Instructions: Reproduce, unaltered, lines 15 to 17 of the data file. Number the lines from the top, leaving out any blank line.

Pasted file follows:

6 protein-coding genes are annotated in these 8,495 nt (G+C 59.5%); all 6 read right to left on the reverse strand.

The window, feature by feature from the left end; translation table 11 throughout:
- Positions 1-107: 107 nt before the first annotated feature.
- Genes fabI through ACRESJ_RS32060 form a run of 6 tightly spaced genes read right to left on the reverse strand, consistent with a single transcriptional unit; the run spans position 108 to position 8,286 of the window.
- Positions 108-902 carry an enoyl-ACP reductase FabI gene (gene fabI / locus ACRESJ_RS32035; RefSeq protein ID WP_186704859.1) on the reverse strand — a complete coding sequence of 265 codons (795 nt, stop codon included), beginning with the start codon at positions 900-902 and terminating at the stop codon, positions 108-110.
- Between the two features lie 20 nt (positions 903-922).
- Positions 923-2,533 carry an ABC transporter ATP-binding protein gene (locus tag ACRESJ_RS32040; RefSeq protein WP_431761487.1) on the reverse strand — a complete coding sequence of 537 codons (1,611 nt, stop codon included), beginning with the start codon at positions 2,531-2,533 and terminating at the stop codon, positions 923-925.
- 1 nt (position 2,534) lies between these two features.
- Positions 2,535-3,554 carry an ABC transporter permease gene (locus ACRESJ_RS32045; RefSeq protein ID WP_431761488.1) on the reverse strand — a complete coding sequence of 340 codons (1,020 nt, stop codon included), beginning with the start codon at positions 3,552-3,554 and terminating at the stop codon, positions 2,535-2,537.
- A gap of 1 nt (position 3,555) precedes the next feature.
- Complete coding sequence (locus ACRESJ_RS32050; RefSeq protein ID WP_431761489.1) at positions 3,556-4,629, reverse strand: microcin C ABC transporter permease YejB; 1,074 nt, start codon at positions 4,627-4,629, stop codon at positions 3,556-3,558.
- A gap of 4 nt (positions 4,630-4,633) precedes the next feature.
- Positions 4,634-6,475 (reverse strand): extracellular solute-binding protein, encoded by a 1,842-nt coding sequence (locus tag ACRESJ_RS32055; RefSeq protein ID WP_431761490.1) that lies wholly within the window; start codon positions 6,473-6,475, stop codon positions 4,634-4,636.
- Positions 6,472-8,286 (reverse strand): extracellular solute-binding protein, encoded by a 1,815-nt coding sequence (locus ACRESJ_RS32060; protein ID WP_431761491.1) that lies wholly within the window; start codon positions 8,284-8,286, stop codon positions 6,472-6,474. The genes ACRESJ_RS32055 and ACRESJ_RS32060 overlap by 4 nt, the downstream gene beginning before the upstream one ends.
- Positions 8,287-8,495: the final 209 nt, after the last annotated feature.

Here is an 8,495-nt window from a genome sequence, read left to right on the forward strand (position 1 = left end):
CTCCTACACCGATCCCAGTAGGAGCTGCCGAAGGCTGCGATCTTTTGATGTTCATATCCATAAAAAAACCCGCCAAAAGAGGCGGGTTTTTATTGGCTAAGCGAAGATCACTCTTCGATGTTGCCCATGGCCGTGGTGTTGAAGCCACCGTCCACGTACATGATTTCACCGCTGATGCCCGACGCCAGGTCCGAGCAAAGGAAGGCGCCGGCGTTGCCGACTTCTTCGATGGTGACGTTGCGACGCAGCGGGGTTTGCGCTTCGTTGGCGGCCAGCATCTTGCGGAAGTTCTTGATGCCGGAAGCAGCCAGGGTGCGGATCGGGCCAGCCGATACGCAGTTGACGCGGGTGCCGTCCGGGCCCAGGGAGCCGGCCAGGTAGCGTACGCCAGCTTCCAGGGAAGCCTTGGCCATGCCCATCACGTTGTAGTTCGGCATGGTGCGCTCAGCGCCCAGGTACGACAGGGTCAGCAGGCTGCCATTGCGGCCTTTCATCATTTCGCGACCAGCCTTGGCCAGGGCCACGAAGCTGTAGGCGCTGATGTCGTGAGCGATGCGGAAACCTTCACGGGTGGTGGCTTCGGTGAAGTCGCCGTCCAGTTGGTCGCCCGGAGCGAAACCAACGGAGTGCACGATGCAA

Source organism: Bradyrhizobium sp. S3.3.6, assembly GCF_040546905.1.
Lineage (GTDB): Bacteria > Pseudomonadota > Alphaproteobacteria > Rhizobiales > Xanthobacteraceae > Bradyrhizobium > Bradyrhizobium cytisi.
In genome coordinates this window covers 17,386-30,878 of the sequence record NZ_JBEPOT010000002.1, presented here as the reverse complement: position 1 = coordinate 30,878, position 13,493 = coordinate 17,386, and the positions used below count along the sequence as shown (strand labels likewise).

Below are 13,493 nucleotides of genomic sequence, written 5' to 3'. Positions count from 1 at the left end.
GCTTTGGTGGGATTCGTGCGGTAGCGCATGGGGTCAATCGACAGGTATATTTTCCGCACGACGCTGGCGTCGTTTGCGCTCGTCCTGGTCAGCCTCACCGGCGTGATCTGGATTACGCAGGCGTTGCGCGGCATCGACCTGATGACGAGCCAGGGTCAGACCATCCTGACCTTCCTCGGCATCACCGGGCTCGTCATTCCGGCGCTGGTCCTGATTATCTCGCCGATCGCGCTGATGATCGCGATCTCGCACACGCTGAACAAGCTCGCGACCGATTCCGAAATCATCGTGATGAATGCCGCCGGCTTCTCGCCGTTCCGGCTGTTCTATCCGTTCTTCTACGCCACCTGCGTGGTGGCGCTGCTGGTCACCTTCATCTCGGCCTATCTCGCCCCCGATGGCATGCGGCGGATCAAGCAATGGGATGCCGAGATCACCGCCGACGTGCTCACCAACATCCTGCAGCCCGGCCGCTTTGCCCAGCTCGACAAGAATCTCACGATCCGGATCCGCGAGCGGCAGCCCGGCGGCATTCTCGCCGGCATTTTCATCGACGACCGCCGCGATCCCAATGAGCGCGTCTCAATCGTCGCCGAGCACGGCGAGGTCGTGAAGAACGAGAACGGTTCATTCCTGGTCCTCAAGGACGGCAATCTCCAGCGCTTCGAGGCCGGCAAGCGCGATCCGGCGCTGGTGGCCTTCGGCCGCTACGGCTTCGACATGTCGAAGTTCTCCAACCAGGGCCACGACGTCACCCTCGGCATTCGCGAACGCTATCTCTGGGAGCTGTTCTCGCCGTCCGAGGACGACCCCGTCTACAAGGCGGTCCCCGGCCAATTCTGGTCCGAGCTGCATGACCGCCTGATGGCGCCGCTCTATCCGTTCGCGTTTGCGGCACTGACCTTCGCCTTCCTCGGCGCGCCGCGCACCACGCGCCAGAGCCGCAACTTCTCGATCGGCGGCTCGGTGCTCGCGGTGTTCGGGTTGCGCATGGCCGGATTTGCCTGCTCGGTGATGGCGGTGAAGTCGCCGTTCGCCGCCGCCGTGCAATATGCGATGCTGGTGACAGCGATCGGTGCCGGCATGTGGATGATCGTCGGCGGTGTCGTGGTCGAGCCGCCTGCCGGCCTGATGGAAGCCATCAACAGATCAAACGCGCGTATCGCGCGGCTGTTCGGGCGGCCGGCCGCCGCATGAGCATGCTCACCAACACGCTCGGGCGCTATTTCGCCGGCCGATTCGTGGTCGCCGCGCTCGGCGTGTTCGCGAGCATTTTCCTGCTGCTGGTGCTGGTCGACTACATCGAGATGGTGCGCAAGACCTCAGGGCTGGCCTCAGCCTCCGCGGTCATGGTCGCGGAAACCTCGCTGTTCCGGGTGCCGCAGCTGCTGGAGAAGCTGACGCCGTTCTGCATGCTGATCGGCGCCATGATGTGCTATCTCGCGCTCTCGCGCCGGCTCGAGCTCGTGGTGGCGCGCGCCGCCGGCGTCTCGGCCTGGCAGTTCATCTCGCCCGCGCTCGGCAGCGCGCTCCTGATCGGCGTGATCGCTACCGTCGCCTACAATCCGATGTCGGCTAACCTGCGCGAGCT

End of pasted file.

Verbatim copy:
- Positions 8,287-8,495: the final 209 nt, after the last annotated feature.

Here is an 8,495-nt window from a genome sequence, read left to right on the forward strand (position 1 = left end):
CTCCTACACCGATCCCAGTAGGAGCTGCCGAAGGCTGCGATCTTTTGATGTTCATATCCATAAAAAAACCCGCCAAAAGAGGCGGGTTTTTATTGGCTAAGCGAAGATCACTCTTCGATGTTGCCCATGGCCGTGGTGTTGAAGCCACCGTCCACGTACATGATTTCACCGCTGATGCCCGACGCCAGGTCCGAGCAAAGGAAGGCGCCGGCGTTGCCGACTTCTTCGATGGTGACGTTGCGACGCAGCGGGGTTTGCGCTTCGTTGGCGGCCAGCATCTTGCGGAAGTTCTTGATGCCGGAAGCAGCCAGGGTGCGGATCGGGCCAGCCGATACGCAGTTGACGCGGGTGCCGTCCGGGCCCAGGGAGCCGGCCAGGTAGCGTACGCCAGCTTCCAGGGAAGCCTTGGCCATGCCCATCACGTTGTAGTTCGGCATGGTGCGCTCAGCGCCCAGGTACGACAGGGTCAGCAGGCTGCCATTGCGGCCTTTCATCATTTCGCGACCAGCCTTGGCCAGGGCCACGAAGCTGTAGGCGCTGATGTCGTGAGCGATGCGGAAACCTTCACGGGTGGTGGCTTCGGTGAAGTCGCCGTCCAGTTGGTCGCCCGGAGCGAAACCAACGGAGTGCACGATGCAA